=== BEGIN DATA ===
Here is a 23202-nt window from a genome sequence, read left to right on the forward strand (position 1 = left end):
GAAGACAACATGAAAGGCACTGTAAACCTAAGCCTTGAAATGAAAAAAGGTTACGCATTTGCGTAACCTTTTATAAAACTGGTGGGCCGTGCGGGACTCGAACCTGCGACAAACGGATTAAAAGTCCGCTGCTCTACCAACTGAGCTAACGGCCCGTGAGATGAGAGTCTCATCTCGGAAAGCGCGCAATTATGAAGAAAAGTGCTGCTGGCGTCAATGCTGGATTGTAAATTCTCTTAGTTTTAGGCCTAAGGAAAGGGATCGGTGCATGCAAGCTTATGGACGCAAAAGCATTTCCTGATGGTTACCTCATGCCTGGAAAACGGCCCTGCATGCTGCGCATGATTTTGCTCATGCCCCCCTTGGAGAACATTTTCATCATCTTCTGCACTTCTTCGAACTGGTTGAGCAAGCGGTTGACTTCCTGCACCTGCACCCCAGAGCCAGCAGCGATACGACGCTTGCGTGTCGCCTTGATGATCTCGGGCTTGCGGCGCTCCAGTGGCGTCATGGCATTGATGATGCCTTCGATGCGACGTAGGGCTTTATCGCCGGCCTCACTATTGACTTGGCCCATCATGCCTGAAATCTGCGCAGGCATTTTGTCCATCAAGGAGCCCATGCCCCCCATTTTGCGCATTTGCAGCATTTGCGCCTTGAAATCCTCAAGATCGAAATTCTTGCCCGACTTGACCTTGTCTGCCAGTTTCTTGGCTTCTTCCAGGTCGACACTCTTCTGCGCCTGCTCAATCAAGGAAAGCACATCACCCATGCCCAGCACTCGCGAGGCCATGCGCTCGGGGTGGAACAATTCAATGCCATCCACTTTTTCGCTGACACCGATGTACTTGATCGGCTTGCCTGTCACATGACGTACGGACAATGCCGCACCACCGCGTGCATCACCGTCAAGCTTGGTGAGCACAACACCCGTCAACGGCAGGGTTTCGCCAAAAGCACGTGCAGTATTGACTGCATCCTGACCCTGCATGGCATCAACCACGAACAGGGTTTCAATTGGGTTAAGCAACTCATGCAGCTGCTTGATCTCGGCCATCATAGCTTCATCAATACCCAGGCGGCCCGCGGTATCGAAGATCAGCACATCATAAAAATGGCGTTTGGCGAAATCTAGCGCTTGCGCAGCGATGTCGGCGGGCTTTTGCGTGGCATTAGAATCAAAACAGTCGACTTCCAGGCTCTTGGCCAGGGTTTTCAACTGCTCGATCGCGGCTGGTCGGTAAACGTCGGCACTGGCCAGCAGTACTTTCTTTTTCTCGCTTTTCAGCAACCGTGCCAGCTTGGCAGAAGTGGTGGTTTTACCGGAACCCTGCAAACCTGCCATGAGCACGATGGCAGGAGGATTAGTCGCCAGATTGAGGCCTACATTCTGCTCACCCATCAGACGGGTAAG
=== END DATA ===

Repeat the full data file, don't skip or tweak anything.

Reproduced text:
Here is a 23202-nt window from a genome sequence, read left to right on the forward strand (position 1 = left end):
GAAGACAACATGAAAGGCACTGTAAACCTAAGCCTTGAAATGAAAAAAGGTTACGCATTTGCGTAACCTTTTATAAAACTGGTGGGCCGTGCGGGACTCGAACCTGCGACAAACGGATTAAAAGTCCGCTGCTCTACCAACTGAGCTAACGGCCCGTGAGATGAGAGTCTCATCTCGGAAAGCGCGCAATTATGAAGAAAAGTGCTGCTGGCGTCAATGCTGGATTGTAAATTCTCTTAGTTTTAGGCCTAAGGAAAGGGATCGGTGCATGCAAGCTTATGGACGCAAAAGCATTTCCTGATGGTTACCTCATGCCTGGAAAACGGCCCTGCATGCTGCGCATGATTTTGCTCATGCCCCCCTTGGAGAACATTTTCATCATCTTCTGCACTTCTTCGAACTGGTTGAGCAAGCGGTTGACTTCCTGCACCTGCACCCCAGAGCCAGCAGCGATACGACGCTTGCGTGTCGCCTTGATGATCTCGGGCTTGCGGCGCTCCAGTGGCGTCATGGCATTGATGATGCCTTCGATGCGACGTAGGGCTTTATCGCCGGCCTCACTATTGACTTGGCCCATCATGCCTGAAATCTGCGCAGGCATTTTGTCCATCAAGGAGCCCATGCCCCCCATTTTGCGCATTTGCAGCATTTGCGCCTTGAAATCCTCAAGATCGAAATTCTTGCCCGACTTGACCTTGTCTGCCAGTTTCTTGGCTTCTTCCAGGTCGACACTCTTCTGCGCCTGCTCAATCAAGGAAAGCACATCACCCATGCCCAGCACTCGCGAGGCCATGCGCTCGGGGTGGAACAATTCAATGCCATCCACTTTTTCGCTGACACCGATGTACTTGATCGGCTTGCCTGTCACATGACGTACGGACAATGCCGCACCACCGCGTGCATCACCGTCAAGCTTGGTGAGCACAACACCCGTCAACGGCAGGGTTTCGCCAAAAGCACGTGCAGTATTGACTGCATCCTGACCCTGCATGGCATCAACCACGAACAGGGTTTCAATTGGGTTAAGCAACTCATGCAGCTGCTTGATCTCGGCCATCATAGCTTCATCAATACCCAGGCGGCCCGCGGTATCGAAGATCAGCACATCATAAAAATGGCGTTTGGCGAAATCTAGCGCTTGCGCAGCGATGTCGGCGGGCTTTTGCGTGGCATTAGAATCAAAACAGTCGACTTCCAGGCTCTTGGCCAGGGTTTTCAACTGCTCGATCGCGGCTGGTCGGTAAACGTCGGCACTGGCCAGCAGTACTTTCTTTTTCTCGCTTTTCAGCAACCGTGCCAGCTTGGCAGAAGTGGTGGTTTTACCGGAACCCTGCAAACCTGCCATGAGCACGATGGCAGGAGGATTAGTCGCCAGATTGAGGCCTACATTCTGCTCACCCATCAGACGGGTAAG